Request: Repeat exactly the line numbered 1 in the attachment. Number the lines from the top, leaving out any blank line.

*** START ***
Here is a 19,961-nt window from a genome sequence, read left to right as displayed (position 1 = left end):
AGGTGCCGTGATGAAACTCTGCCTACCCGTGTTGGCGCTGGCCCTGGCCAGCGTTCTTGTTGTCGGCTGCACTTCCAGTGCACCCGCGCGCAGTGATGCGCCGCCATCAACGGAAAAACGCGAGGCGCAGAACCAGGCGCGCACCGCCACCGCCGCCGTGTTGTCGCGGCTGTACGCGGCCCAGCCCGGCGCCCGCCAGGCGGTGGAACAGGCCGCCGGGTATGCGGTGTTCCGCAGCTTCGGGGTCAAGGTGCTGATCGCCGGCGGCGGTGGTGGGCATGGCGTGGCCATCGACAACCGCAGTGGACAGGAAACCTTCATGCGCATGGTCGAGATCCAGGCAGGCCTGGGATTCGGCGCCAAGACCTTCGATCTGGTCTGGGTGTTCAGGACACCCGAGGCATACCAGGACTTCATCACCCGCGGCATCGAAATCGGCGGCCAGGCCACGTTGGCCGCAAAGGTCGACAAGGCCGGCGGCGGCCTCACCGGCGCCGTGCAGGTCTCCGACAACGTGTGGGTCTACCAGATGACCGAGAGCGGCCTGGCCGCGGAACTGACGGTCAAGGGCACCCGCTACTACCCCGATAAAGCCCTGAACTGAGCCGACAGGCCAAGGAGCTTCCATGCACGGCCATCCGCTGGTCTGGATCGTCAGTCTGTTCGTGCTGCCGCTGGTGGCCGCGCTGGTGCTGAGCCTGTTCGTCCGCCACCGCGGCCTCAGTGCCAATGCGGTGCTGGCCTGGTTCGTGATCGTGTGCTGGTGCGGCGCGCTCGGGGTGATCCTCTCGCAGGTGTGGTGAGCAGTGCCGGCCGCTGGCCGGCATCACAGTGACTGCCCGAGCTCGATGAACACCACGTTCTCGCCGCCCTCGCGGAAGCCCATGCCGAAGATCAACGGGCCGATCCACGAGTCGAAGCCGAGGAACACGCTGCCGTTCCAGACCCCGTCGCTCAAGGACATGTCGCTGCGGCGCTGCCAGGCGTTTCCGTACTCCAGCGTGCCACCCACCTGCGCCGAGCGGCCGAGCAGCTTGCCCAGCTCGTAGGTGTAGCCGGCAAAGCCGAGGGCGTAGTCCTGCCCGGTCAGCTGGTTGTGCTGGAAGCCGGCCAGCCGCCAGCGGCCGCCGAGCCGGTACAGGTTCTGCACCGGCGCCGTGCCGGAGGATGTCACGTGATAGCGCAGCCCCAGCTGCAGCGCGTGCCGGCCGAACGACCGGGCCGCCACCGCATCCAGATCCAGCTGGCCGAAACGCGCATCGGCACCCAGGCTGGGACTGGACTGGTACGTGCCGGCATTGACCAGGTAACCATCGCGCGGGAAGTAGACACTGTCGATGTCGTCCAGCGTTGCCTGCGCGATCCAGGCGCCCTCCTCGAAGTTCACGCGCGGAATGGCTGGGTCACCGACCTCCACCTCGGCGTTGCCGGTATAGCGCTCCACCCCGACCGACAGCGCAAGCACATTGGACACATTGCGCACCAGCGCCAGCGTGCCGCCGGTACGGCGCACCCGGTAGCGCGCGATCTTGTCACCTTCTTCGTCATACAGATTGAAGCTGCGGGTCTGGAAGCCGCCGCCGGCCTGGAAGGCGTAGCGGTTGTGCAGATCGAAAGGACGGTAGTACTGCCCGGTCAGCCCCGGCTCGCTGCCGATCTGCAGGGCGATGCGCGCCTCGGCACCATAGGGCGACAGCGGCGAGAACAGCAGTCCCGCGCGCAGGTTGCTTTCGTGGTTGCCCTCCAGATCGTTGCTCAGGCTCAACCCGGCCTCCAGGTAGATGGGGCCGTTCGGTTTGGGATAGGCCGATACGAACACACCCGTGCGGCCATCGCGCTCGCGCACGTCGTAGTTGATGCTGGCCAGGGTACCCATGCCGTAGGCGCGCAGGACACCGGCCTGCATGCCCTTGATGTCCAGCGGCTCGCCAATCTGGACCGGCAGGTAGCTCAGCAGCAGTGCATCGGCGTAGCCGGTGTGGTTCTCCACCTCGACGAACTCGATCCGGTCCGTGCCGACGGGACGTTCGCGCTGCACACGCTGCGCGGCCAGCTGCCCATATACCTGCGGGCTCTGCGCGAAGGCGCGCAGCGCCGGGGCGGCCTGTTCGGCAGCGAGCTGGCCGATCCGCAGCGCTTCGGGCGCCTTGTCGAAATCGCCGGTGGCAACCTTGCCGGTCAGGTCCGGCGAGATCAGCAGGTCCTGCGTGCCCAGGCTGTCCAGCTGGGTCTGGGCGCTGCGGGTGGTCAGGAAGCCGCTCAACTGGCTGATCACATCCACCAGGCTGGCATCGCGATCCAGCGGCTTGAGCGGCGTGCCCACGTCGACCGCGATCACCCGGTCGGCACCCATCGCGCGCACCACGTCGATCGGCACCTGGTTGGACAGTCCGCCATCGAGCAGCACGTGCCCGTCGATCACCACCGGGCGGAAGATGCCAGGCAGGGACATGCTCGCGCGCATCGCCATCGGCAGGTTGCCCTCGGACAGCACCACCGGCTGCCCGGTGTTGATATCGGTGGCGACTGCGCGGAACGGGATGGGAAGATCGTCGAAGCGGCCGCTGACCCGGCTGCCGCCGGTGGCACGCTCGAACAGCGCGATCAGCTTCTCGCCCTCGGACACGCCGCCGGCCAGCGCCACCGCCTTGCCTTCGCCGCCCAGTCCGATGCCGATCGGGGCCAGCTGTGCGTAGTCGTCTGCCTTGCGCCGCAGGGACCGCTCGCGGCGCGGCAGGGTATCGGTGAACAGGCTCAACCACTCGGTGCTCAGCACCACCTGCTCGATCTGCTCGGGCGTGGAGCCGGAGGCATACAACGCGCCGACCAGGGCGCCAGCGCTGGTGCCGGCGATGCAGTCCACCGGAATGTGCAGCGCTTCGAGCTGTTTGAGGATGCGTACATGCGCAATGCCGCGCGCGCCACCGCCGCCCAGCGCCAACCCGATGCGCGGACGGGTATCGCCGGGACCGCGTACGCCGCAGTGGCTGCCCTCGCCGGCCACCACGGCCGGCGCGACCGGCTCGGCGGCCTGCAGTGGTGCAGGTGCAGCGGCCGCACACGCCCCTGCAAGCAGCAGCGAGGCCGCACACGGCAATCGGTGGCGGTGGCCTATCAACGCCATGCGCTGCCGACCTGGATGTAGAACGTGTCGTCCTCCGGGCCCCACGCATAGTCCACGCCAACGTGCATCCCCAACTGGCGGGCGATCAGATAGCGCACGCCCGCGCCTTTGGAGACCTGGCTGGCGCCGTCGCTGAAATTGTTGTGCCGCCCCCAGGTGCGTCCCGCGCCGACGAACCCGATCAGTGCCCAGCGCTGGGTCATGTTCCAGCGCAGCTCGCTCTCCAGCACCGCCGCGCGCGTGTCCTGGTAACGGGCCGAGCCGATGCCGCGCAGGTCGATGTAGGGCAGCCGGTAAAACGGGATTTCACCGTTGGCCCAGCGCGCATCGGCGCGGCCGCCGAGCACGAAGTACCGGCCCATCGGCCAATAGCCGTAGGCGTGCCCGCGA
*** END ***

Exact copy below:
Here is a 19,961-nt window from a genome sequence, read left to right as displayed (position 1 = left end):